In Japanese, sushi rolls are called nori-maki-zushi, “maki” meaning to roll. Thin sushi rolls (hoso-maki) are often vegetarian and typically contain just one filling; pickled daikon (takuan) and seasoned gourd (kampyo) are popular ingredients. Large sushi rolls (futo-maki) are made the same way as thin ones, using a whole sheet of nori, and usually contain multiple fillings. Rolls can be made an hour or two ahead of time, covered with plastic wrap and stored at room temperature, then cut as close to serving time as possible so the rice doesn’t dry out. If they are refrigerated the rice will harden and they’ll have an unpleasant texture.
4 sheets toasted nori (see notes)
4 cups prepared sushi rice
2 tablespoons wasabi paste, plus extra for serving
1 Lebanese cucumber, seeded and cut into thin strips
100g sashimi-grade tuna, cut into thin strips (see notes)
100g sashimi-grade salmon, cut into thin strips (see notes)
1 avocado, cut into strips
2 tablespoons tobiko (see notes)
2 tablespoons Japanese mayonnaise (see notes)
Pickled ginger, for serving
Japanese soy sauce, for serving
Fold each piece of nori in half lengthways, parallel with the lines marked on the rough side, and break in half. Place a half sheet horizontally on a bamboo mat about 2cm from the edge closest to you, shiny side down.
Fill a finger bowl with cold water. Dip your fingers into the water, shaking off the excess; this stops the rice sticking to your fingers. Pick up about ½ cup rice and spread across the centre of the nori. Dip both hands into vinegared water, shaking off excess, and gently ‘rake’ rice evenly over nori, leaving a 2cm strip with no rice on the side furthest from you. Build up a small mound of rice in front of the strip of uncovered nori to keep the filling in place.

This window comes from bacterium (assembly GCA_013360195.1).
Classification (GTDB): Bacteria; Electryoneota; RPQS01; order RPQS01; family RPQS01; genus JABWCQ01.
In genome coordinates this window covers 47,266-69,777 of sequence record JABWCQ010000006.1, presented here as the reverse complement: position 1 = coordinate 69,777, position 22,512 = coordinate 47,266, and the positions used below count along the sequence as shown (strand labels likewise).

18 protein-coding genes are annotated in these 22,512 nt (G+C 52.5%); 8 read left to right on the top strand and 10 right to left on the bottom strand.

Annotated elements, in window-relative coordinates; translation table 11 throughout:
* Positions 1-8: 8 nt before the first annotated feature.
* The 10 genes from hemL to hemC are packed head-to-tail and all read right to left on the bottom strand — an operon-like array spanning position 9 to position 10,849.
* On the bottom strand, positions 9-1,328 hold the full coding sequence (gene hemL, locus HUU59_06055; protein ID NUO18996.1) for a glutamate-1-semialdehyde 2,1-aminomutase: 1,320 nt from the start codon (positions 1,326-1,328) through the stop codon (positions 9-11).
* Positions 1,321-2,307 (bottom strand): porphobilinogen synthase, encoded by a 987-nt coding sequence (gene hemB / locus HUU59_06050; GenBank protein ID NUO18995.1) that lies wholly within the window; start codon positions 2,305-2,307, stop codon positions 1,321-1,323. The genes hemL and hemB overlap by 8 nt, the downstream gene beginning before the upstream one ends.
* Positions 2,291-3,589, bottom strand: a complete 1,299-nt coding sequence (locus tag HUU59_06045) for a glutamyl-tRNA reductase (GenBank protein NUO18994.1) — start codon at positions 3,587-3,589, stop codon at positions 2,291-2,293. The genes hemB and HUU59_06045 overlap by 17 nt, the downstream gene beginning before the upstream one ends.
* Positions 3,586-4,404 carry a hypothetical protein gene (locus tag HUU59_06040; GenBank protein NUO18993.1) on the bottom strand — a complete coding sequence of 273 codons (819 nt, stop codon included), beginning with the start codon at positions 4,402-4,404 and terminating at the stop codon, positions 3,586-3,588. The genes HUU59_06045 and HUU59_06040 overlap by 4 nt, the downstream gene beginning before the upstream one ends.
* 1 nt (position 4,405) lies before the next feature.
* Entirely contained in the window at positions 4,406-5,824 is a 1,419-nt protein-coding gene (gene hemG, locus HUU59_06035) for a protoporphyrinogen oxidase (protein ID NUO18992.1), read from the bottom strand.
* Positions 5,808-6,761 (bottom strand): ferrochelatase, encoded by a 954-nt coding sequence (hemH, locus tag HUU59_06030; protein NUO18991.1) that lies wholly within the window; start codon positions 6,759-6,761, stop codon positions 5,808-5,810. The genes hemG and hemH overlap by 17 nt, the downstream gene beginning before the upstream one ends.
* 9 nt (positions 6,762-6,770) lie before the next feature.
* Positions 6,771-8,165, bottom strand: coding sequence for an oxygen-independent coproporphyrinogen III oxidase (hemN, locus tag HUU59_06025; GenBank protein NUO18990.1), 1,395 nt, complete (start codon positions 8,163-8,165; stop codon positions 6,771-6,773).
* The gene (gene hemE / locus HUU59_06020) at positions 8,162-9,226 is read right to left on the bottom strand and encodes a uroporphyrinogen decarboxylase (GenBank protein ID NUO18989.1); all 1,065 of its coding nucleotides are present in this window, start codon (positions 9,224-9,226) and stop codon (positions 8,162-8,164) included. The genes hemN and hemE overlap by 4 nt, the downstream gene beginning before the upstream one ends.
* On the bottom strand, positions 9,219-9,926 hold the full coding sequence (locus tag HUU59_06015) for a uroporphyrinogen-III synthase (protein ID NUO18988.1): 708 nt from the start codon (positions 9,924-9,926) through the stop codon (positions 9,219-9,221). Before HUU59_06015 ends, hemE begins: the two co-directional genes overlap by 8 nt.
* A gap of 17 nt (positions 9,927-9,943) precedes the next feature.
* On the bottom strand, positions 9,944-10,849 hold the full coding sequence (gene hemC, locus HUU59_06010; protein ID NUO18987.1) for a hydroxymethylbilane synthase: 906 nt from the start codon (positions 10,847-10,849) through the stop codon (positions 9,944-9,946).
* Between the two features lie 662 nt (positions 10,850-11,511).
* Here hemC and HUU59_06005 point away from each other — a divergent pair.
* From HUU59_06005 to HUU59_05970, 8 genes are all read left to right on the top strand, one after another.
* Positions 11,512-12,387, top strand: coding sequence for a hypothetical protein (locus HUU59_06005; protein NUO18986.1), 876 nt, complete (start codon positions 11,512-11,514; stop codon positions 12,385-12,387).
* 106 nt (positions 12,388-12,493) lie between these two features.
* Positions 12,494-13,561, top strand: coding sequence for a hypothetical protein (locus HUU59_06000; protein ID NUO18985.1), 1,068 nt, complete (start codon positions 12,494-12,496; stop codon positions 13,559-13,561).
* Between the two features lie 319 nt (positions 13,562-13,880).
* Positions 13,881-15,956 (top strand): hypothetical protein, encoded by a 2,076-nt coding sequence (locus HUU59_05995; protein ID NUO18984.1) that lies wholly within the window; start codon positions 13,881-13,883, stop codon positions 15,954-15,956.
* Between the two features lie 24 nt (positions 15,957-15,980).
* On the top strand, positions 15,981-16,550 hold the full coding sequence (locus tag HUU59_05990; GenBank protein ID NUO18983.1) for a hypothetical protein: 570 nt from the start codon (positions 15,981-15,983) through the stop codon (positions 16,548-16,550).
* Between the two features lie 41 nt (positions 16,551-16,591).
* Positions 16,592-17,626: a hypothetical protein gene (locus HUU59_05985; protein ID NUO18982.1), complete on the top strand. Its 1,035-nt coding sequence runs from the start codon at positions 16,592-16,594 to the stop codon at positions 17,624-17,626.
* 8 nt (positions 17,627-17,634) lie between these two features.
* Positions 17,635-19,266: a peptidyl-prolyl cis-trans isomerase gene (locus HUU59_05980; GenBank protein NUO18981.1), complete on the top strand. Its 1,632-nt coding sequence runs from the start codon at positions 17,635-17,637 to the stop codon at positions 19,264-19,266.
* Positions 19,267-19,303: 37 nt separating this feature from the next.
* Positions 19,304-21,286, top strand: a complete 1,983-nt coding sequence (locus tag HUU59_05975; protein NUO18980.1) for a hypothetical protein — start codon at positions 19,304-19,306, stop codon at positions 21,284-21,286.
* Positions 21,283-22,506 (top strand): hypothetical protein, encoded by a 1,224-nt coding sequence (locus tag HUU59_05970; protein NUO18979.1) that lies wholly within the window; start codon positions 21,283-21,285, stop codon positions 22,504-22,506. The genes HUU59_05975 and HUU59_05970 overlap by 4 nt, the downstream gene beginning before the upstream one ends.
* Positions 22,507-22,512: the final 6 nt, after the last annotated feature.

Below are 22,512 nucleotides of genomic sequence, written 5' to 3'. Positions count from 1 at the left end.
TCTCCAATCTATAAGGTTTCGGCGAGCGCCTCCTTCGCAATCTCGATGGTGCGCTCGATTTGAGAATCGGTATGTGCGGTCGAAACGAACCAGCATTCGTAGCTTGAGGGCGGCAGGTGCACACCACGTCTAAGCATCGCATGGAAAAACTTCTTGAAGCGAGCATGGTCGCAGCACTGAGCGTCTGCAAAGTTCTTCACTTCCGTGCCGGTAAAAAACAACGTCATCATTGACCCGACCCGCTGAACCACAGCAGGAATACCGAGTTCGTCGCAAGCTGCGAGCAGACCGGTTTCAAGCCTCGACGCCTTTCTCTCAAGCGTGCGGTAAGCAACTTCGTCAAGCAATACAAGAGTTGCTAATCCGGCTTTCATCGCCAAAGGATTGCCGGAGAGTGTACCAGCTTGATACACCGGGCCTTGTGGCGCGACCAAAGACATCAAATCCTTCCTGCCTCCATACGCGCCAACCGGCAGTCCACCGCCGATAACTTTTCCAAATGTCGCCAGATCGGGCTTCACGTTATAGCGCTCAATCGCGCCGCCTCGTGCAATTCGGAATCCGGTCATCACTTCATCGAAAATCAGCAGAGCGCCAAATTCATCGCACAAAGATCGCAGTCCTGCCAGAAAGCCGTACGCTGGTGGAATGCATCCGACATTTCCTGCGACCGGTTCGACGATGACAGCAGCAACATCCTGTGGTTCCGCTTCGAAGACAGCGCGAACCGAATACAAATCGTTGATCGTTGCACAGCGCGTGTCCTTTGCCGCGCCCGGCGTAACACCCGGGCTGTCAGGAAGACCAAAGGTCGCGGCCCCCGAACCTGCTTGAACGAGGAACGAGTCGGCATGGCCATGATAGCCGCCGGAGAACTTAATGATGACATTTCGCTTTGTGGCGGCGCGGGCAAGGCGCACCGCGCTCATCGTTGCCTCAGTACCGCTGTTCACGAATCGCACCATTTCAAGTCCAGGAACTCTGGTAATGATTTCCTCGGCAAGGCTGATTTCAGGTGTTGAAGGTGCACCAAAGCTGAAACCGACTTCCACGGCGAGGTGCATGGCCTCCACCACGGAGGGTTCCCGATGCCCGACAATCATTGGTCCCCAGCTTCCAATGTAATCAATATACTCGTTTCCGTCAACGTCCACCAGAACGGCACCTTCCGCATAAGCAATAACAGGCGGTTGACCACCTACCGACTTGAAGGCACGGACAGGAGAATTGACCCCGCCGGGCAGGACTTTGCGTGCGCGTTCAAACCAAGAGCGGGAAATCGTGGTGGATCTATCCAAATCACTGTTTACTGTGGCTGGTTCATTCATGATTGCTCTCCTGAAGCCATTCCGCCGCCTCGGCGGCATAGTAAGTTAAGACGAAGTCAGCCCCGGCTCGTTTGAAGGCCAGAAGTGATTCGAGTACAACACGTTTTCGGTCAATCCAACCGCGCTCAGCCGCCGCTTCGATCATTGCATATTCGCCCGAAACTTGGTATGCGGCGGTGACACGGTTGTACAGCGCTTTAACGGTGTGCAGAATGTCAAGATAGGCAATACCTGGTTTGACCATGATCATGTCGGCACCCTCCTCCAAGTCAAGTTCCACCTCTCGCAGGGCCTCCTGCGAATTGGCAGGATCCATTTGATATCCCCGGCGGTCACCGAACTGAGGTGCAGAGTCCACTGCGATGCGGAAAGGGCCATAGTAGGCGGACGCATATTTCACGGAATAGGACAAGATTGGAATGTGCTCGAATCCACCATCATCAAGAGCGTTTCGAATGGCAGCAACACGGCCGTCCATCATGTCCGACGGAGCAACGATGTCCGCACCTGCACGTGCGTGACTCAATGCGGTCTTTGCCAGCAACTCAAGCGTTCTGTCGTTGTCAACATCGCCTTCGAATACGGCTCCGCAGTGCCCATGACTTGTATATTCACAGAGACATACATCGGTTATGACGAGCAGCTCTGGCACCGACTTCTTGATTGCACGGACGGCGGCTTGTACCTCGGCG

Spread a little wasabi across the centre of the rice and top with strips of cucumber, making sure it extends to both ends of the nori. Using the index finger and thumb of both hands, pick up the edge of the bamboo mat nearest you, placing remaining fingers over the filling to keep it in place. Roll the mat forward, pressing gently but tightly, wrapping rice around the filling; the strip of nori without rice should still be visible. Press gently and continue rolling forward to complete the roll, with the seam of the seaweed on the bottom. Gently press the top and sides to make the roll slightly square-shaped.
Remove the mat and place the roll on a board with the seam facing down. Wipe a sharp knife with a damp cloth and cut roll in half. Pick up one half roll and turn it 180-degrees so both cut ends of the roll are at the same end. Slice through both rolls together, twice, to make 6 bite-sized pieces, wiping the knife on the damp cloth between each cut.
Repeat with 3 more half sheets of nori, making 1 more roll with cucumber and 2 with tuna.
Repeat with 2 whole sheets of nori using 1 cup of rice and salmon, avocado, tobiko and mayonnaise as the filling and cutting each roll into 8 pieces.
Arrange on a platter and serve with pickled ginger, soy sauce and extra wasabi.
Nori is dried seaweed; it’s usually sold toasted (yaki-nori) in packs of 10 sheets in Asian grocery stores and some supermarkets.
Sashimi-grade fish is normally sold trimmed, if it is not, trim off any skin and dark muscle and check for bones before cutting it.
Tobiko, flying fish roe, is available from some fishmongers. Japanese mayonnaise is available in squeeze bottles, under the Kewpie brand, in Asian grocery stores and some delicatessens and supermarkets, if unavailable use a whole-egg mayonnaise such as S&W.
Any sashimi-grade fish (such as Ocean Trout or Yellowtail Kingfish), cooked prawns.